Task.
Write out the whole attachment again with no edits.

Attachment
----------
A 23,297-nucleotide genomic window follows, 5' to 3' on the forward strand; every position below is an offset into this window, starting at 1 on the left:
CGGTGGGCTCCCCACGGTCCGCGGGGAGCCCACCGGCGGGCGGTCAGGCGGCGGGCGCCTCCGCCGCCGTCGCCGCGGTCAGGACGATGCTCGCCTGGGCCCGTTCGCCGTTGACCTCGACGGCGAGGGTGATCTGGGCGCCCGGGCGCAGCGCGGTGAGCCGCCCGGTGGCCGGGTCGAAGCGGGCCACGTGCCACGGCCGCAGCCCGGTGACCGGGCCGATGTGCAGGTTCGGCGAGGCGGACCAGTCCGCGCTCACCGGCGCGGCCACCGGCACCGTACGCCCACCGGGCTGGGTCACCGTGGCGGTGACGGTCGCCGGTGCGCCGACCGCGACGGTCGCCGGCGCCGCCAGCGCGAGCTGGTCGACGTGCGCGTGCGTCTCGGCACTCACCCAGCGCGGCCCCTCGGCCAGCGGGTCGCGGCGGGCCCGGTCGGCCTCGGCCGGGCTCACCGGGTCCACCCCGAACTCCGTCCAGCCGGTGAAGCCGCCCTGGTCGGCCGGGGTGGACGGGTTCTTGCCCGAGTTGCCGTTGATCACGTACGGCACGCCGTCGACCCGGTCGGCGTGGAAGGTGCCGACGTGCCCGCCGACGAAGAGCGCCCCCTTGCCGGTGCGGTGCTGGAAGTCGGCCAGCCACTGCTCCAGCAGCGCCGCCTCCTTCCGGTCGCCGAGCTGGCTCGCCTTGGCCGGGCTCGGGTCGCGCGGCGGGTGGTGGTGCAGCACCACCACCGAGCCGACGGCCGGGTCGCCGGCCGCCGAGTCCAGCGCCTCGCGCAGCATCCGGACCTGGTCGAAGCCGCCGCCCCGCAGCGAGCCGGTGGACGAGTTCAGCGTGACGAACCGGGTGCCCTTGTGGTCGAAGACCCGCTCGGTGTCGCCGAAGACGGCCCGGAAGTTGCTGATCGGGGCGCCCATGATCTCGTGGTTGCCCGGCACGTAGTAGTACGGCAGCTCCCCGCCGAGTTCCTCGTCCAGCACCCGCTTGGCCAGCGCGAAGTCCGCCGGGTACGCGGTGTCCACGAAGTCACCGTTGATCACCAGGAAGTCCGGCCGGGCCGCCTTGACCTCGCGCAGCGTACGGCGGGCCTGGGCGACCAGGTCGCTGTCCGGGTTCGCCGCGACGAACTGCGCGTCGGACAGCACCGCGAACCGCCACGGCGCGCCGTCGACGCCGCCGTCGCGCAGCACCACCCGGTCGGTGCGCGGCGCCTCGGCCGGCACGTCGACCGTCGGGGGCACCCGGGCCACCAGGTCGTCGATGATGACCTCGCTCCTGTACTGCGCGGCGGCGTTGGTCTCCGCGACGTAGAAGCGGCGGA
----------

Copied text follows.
A 23,297-nucleotide genomic window follows, 5' to 3' on the forward strand; every position below is an offset into this window, starting at 1 on the left:
CGGTGGGCTCCCCACGGTCCGCGGGGAGCCCACCGGCGGGCGGTCAGGCGGCGGGCGCCTCCGCCGCCGTCGCCGCGGTCAGGACGATGCTCGCCTGGGCCCGTTCGCCGTTGACCTCGACGGCGAGGGTGATCTGGGCGCCCGGGCGCAGCGCGGTGAGCCGCCCGGTGGCCGGGTCGAAGCGGGCCACGTGCCACGGCCGCAGCCCGGTGACCGGGCCGATGTGCAGGTTCGGCGAGGCGGACCAGTCCGCGCTCACCGGCGCGGCCACCGGCACCGTACGCCCACCGGGCTGGGTCACCGTGGCGGTGACGGTCGCCGGTGCGCCGACCGCGACGGTCGCCGGCGCCGCCAGCGCGAGCTGGTCGACGTGCGCGTGCGTCTCGGCACTCACCCAGCGCGGCCCCTCGGCCAGCGGGTCGCGGCGGGCCCGGTCGGCCTCGGCCGGGCTCACCGGGTCCACCCCGAACTCCGTCCAGCCGGTGAAGCCGCCCTGGTCGGCCGGGGTGGACGGGTTCTTGCCCGAGTTGCCGTTGATCACGTACGGCACGCCGTCGACCCGGTCGGCGTGGAAGGTGCCGACGTGCCCGCCGACGAAGAGCGCCCCCTTGCCGGTGCGGTGCTGGAAGTCGGCCAGCCACTGCTCCAGCAGCGCCGCCTCCTTCCGGTCGCCGAGCTGGCTCGCCTTGGCCGGGCTCGGGTCGCGCGGCGGGTGGTGGTGCAGCACCACCACCGAGCCGACGGCCGGGTCGCCGGCCGCCGAGTCCAGCGCCTCGCGCAGCATCCGGACCTGGTCGAAGCCGCCGCCCCGCAGCGAGCCGGTGGACGAGTTCAGCGTGACGAACCGGGTGCCCTTGTGGTCGAAGACCCGCTCGGTGTCGCCGAAGACGGCCCGGAAGTTGCTGATCGGGGCGCCCATGATCTCGTGGTTGCCCGGCACGTAGTAGTACGGCAGCTCCCCGCCGAGTTCCTCGTCCAGCACCCGCTTGGCCAGCGCGAAGTCCGCCGGGTACGCGGTGTCCACGAAGTCACCGTTGATCACCAGGAAGTCCGGCCGGGCCGCCTTGACCTCGCGCAGCGTACGGCGGGCCTGGGCGACCAGGTCGCTGTCCGGGTTCGCCGCGACGAACTGCGCGTCGGACAGCACCGCGAACCGCCACGGCGCGCCGTCGACGCCGCCGTCGCGCAGCACCACCCGGTCGGTGCGCGGCGCCTCGGCCGGCACGTCGACCGTCGGGGGCACCCGGGCCACCAGGTCGTCGATGATGACCTCGCTCCTGTACTGCGCGGCGGCGTTGGTCTCCGCGACGTAGAAGCGGCGGA